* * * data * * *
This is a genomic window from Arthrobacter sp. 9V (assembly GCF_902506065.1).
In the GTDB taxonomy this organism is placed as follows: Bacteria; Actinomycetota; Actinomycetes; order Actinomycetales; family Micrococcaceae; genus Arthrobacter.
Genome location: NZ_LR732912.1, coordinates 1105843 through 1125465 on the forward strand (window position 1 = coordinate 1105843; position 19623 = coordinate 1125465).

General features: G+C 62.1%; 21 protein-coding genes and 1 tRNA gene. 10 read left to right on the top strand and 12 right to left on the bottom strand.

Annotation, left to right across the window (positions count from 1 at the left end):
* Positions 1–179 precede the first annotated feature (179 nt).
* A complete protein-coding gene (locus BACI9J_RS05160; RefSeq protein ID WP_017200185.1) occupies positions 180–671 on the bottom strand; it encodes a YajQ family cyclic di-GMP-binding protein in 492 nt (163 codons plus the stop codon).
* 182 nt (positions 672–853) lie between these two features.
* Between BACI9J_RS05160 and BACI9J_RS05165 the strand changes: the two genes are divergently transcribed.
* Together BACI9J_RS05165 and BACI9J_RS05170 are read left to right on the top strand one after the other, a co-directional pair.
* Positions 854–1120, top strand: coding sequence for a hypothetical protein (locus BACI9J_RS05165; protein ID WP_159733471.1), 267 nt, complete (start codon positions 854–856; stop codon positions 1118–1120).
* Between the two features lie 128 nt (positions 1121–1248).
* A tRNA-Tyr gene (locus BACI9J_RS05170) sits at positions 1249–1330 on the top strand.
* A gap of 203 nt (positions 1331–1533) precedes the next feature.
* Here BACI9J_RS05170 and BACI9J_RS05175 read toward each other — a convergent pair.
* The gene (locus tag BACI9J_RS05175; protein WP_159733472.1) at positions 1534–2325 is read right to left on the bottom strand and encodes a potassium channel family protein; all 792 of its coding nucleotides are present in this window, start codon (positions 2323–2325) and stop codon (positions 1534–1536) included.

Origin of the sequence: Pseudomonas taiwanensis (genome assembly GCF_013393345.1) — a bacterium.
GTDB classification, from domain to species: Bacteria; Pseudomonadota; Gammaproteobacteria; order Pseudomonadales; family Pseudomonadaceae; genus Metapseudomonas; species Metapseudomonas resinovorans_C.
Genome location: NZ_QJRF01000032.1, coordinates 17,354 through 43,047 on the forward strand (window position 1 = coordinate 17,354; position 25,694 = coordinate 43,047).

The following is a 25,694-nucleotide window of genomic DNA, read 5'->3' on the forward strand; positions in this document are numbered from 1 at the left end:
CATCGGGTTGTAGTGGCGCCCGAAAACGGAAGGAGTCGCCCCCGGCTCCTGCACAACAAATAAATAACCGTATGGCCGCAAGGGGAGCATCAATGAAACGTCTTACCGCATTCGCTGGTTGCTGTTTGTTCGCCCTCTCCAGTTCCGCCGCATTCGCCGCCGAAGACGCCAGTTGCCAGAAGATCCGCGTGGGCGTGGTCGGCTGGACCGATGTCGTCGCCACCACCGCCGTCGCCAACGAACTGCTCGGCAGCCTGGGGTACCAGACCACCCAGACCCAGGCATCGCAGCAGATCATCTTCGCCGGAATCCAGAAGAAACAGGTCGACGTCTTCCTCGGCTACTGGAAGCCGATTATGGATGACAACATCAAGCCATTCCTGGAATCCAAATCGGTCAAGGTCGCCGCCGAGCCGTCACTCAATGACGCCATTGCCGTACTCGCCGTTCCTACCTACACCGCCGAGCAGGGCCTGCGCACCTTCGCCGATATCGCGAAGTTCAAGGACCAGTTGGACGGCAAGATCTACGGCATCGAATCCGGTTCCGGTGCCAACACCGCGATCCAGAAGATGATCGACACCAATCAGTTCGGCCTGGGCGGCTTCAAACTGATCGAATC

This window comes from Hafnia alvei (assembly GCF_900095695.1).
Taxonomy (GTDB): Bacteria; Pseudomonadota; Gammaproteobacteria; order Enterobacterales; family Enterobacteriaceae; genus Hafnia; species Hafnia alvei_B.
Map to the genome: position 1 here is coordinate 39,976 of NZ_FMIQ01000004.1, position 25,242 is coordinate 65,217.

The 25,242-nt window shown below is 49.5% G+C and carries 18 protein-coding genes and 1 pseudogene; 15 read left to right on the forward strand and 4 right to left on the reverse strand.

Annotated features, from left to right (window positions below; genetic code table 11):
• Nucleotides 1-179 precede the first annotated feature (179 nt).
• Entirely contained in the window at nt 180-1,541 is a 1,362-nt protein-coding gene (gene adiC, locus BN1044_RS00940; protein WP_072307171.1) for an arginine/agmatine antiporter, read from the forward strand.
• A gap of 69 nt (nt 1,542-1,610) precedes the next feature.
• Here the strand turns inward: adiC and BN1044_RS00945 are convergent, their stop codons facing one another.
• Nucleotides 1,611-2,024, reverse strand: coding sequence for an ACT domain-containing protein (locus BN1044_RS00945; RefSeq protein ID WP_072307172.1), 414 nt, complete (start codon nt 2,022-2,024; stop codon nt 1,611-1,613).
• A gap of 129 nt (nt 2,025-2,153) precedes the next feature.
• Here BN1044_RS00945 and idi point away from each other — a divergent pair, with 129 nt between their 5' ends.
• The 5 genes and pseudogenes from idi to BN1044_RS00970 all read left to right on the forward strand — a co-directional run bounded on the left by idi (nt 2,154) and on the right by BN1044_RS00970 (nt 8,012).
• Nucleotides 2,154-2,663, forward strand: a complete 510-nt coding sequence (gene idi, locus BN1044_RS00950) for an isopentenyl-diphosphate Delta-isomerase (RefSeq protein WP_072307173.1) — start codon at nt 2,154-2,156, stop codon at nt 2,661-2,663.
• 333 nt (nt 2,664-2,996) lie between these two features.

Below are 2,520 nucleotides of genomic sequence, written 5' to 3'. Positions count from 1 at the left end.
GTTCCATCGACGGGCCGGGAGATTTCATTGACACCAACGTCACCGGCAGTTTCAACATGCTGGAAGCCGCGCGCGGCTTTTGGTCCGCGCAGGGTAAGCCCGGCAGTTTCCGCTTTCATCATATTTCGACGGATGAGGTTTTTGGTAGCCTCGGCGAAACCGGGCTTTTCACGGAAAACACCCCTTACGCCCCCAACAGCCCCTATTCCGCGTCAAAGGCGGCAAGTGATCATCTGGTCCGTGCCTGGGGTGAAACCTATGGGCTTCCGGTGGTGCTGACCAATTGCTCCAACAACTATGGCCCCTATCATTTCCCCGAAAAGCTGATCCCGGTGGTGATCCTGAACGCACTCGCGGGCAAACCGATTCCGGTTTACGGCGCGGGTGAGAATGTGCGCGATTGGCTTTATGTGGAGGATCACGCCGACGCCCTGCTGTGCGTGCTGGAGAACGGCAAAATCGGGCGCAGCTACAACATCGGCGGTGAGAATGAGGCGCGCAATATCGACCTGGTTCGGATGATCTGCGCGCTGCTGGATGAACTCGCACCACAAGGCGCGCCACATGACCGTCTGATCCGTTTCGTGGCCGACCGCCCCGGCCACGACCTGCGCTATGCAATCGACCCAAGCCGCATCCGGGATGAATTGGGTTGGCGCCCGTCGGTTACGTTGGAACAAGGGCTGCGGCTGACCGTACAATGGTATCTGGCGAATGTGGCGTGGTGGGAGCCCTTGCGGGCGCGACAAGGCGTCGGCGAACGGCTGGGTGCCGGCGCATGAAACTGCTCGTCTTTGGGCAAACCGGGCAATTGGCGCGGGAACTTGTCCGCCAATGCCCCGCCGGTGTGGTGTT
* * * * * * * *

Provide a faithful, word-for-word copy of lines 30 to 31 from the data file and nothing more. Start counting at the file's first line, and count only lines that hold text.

• Here the strand turns inward: adiC and BN1044_RS00945 are convergent, their stop codons facing one another.
• Nucleotides 1,611-2,024, reverse strand: coding sequence for an ACT domain-containing protein (locus BN1044_RS00945; RefSeq protein ID WP_072307172.1), 414 nt, complete (start codon nt 2,022-2,024; stop codon nt 1,611-1,613).